Keiji Inafune, who ended his 23 year reign at Capcom last year having declared "Japan is dead", has thankfully returned to the videogame industry, founding two new production houses, Intercept and Comcept, with the express purpose of delivering content "beyond the ages".
Of the two new outfits, Intercept is primarily focused on game production, with Inafune setting himself a "new challenge for consumer game development". It's unclear when we can expect their first title, but it probably won't be for quite a while as the studio takes shape. Comcept, on the other hand, is gearing up for a mass-media assault, priming its output for "games, mobile content, books, music, video and even events".
Inafune spent 23 year at Capcom, where he helped usher in the likes of Resident Evil, Onimusha and Lost Planet, although he's most famous for creating the Mega Man series. Last April, he was charged with overseeing Capcom's Western efforts, such as Dead Rising 2, where the notoriously in-house publisher finally began outsourcing development to studios on the other side of the globe.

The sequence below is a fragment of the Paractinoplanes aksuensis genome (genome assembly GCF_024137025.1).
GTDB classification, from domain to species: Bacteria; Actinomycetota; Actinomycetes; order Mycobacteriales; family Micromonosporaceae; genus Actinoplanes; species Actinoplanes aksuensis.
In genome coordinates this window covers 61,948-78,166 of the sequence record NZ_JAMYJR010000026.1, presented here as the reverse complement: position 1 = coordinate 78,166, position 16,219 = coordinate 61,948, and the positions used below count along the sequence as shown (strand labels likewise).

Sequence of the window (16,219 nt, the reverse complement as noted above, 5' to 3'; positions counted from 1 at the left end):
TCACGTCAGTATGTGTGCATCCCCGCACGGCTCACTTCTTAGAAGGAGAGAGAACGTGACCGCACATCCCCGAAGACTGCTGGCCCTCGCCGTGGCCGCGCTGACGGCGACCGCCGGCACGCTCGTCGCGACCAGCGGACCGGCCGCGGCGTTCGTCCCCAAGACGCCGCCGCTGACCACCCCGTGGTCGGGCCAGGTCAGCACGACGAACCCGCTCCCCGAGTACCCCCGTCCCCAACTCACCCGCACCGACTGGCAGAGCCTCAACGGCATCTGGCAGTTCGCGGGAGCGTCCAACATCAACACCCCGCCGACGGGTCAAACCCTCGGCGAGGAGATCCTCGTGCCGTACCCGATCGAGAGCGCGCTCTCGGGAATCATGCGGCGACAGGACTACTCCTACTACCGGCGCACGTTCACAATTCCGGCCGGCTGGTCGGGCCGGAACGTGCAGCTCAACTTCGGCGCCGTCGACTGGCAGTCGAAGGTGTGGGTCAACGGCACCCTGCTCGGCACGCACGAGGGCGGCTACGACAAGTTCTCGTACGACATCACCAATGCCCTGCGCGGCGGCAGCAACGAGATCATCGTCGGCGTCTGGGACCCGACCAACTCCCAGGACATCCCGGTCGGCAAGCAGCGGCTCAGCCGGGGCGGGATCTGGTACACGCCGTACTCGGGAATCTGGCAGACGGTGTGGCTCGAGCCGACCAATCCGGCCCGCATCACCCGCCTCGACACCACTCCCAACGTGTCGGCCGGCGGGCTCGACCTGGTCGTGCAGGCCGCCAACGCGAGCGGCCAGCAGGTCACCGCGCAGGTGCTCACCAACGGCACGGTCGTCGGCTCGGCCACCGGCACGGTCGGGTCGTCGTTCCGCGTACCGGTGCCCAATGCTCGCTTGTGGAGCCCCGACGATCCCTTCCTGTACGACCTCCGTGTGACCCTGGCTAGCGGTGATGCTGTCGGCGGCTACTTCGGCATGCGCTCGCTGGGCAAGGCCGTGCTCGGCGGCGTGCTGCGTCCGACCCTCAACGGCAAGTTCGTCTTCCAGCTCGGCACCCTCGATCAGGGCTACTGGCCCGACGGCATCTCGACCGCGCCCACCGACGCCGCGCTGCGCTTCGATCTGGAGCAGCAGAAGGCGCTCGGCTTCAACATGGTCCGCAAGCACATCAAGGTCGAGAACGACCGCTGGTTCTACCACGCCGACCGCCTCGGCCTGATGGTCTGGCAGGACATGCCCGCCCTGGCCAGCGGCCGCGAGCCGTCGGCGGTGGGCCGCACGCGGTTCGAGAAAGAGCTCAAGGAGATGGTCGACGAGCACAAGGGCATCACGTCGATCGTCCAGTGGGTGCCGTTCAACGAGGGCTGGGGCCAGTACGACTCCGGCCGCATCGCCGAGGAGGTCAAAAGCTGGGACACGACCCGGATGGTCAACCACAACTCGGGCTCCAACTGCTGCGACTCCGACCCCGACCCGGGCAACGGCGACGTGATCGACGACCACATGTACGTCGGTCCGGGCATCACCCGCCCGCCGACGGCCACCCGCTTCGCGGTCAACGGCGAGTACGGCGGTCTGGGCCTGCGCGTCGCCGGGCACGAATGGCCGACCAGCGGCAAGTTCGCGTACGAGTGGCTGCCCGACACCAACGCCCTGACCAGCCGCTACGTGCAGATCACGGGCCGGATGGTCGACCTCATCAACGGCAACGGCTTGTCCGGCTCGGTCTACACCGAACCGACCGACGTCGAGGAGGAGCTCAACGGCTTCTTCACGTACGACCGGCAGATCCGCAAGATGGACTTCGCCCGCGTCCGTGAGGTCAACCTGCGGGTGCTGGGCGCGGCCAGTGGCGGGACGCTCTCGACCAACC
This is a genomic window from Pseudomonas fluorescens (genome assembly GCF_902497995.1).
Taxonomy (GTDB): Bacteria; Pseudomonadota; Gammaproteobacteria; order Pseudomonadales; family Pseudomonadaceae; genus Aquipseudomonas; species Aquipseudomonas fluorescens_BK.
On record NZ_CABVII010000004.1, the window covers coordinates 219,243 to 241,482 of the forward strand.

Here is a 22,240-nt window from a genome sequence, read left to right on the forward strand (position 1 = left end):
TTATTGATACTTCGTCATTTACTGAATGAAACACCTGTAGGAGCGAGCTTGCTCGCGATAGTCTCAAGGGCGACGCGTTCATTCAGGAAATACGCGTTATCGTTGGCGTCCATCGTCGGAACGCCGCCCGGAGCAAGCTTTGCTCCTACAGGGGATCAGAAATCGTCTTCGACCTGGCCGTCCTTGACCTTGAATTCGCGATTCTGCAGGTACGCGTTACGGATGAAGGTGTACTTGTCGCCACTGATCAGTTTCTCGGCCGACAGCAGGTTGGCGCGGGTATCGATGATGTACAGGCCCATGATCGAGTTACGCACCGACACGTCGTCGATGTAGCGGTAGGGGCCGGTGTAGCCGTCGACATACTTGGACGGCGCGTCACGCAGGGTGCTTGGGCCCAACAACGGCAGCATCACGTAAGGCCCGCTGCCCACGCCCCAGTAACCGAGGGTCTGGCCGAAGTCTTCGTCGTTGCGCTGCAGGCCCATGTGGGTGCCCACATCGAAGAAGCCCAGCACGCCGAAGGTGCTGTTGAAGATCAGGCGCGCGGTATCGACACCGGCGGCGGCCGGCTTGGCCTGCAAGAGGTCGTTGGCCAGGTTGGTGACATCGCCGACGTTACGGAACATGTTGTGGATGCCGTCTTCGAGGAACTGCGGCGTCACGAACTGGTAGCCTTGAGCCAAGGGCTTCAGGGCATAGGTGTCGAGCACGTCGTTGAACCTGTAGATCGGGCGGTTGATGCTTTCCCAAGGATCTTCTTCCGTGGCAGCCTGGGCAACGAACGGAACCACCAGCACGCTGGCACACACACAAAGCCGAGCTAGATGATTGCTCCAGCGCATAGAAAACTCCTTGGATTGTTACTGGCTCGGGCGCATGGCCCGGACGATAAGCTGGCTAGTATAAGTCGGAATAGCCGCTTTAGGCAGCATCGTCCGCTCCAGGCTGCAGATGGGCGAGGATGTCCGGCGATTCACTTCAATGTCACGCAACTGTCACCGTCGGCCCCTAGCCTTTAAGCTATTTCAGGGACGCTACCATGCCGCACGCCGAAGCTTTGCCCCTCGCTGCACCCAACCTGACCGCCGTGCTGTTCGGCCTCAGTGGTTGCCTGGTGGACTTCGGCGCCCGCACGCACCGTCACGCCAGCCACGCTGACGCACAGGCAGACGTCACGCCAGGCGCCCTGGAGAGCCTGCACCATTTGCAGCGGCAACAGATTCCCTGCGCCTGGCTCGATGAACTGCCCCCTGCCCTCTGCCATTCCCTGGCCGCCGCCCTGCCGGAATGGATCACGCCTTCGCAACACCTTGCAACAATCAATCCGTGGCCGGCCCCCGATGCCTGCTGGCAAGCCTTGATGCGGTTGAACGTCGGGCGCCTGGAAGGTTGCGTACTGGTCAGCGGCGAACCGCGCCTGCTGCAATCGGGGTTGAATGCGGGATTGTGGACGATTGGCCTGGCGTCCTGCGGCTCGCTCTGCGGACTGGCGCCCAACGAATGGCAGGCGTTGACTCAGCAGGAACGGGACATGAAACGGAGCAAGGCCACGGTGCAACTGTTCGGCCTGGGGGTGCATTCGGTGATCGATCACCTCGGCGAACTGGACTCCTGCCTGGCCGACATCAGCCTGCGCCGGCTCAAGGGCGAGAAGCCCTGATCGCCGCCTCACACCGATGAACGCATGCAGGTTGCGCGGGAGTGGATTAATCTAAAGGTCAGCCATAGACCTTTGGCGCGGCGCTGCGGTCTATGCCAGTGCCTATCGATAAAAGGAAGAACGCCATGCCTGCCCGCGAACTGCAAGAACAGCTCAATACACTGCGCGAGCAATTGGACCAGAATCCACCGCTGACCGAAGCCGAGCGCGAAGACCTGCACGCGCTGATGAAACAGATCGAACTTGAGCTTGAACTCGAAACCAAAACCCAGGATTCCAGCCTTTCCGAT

Eventually, Inafune grew tired of his role. Seemingly disillusioned with games development - and Japanese games development, in particular - he announced last year plans to leave the company where he'd spent the last quarter of a century. However, you can take the man out of the games, but can't take the games out of the man. Or something along those lines. He's back, and we couldn't be happier! [Eurogamer]